Headed by Ural Federal University, the plan is to create a network of education agents to recruit students, as well as recruiting directly in some key markets in South East Asia, the BRICS, the Middle East and Africa.
“The centre will help Russian universities not only to get their targets in terms of reputation and visibility, but also to enhance their performance in global educational rankings”
The primary aim will be to help the universities, each taking part in the country’s flagship 5-100 initiative to enhance Russia’s global competitiveness, to meet their government-mandated annual international student ‘budget quotas’.
Each of Russia’s top universities are expected to recruit at least 1,000 international students annually to help it meet a country-wide quota of foreign students given scholarships by the Ministry of Education and Science, which was increased to 20,000 in 2015, up from 15,000 the previous year.
However, the “recruitment centre”, as it is being termed, will also recruit fee-paying students across all levels of education provided by the participating universities, including preparatory and executive courses as well as undergraduate and postgraduate.
“The centre will certainly help Russian universities not only to get their targets in terms of reputation and visibility or to diversify the sources of funding, but also to enhance their performance in global educational rankings,” the centre’s Director and Vice-President of UrFU, Maxim Khomyakov, told The PIE News.
One of the key goals of the 5-100 project is to see five of the country’s universities enter the world’s top 100 globally ranked higher education institutions by 2020.
As well as benefiting individual universities, the centre will help to boost Russia’s global reputation and visibility, Khomyakov said.
“Arguably, for the moment Russia is almost unknown as an educational centre in many places,” he commented.
“Arguably, for the moment Russia is almost unknown as an educational centre in many places”
“We think that the active work of the best Russian universities in the global educational market would contribute to the creation of a better image of Russia as an educational destination as well as enable individual universities to develop their own strong international reputation.”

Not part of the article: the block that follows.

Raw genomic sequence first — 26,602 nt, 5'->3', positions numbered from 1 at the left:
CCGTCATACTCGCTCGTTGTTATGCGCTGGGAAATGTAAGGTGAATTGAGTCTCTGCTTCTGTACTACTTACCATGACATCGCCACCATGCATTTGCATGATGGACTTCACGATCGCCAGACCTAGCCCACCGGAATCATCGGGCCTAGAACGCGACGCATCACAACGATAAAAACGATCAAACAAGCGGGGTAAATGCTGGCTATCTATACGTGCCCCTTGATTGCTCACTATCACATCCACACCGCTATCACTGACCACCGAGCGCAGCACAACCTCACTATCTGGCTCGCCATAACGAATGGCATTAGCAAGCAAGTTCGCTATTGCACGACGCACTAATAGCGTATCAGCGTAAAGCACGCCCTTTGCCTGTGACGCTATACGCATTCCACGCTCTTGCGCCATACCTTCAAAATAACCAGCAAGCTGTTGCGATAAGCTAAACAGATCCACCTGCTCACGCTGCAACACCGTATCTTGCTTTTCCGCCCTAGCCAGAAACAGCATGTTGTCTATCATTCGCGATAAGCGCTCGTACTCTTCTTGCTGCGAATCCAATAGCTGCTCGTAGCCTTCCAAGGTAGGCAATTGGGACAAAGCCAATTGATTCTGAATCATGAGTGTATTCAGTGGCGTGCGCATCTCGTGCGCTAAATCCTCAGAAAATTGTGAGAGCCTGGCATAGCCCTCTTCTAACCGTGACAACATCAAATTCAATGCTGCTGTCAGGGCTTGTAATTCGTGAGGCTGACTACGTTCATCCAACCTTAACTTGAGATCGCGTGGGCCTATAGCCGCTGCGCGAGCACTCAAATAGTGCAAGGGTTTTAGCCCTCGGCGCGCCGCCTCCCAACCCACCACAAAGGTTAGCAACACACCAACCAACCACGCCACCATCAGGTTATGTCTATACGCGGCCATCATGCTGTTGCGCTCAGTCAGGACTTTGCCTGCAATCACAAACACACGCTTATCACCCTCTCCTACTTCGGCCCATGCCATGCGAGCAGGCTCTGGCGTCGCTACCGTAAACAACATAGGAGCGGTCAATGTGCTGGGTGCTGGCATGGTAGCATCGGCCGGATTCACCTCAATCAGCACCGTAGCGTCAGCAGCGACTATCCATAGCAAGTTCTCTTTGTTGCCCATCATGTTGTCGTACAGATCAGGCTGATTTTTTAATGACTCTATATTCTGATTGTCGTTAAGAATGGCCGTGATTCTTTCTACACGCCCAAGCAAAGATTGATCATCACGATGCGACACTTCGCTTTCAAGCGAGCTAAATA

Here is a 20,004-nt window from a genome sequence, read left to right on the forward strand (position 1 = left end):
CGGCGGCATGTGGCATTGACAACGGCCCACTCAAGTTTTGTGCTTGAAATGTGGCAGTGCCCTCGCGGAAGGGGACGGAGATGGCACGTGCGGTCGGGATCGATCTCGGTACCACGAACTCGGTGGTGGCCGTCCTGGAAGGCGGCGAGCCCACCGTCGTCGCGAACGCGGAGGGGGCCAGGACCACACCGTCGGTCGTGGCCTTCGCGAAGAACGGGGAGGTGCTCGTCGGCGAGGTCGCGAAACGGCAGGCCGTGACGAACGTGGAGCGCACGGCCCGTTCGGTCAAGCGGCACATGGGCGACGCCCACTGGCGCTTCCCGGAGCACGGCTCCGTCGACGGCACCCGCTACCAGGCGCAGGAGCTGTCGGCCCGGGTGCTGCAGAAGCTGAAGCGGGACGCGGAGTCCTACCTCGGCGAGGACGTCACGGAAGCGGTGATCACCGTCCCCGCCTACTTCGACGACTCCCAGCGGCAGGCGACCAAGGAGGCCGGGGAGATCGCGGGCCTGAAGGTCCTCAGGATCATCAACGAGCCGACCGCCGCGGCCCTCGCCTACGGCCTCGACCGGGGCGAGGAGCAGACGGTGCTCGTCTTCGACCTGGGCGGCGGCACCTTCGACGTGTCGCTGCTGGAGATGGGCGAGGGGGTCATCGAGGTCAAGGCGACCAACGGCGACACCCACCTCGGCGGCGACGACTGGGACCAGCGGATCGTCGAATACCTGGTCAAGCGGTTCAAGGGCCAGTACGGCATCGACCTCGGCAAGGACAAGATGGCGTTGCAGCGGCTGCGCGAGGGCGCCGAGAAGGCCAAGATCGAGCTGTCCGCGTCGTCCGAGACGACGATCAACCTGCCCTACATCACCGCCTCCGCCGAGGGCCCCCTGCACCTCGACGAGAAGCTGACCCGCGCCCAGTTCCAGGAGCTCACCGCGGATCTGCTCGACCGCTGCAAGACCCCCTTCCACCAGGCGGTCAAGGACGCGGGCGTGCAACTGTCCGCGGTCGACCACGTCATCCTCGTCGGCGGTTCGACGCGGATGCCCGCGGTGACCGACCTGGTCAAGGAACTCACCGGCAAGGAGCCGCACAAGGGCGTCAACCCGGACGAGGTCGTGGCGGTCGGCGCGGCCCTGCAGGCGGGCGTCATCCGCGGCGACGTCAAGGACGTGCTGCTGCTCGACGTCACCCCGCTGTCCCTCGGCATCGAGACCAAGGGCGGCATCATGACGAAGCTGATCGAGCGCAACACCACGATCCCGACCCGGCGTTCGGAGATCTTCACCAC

Currently in negotiation stages, the centre is expected to be fully operational by May or June this year.
Once the centre has gathered crucial information from participating universities regarding the programmes they offer and identified where resources most need to be focused, it will map out coordinated marketing strategy including a joint website and social media profiles.
Once fully up and running it will participate in “all major international educational exhibitions” as well as organising its own tours and roadshows, Khomyakov said.
It will also benefit from the “extensive resources” of the Rossotrudnichestvo (Federal Agency for the Commonwealth of Independent States, Compatriots Living Abroad and International Humanitarian Cooperation), which works under the Ministry of Foreign Affairs to further Russia’s political and economic interests in foreign states.
However, Khomyakov added that its impact on student numbers for the academic upcoming year is likely to be “minimal”, with a larger impact being seen on the September 2016 intake.
The centre will be funded by the participating universities, though the level of funding is currently under negotiation.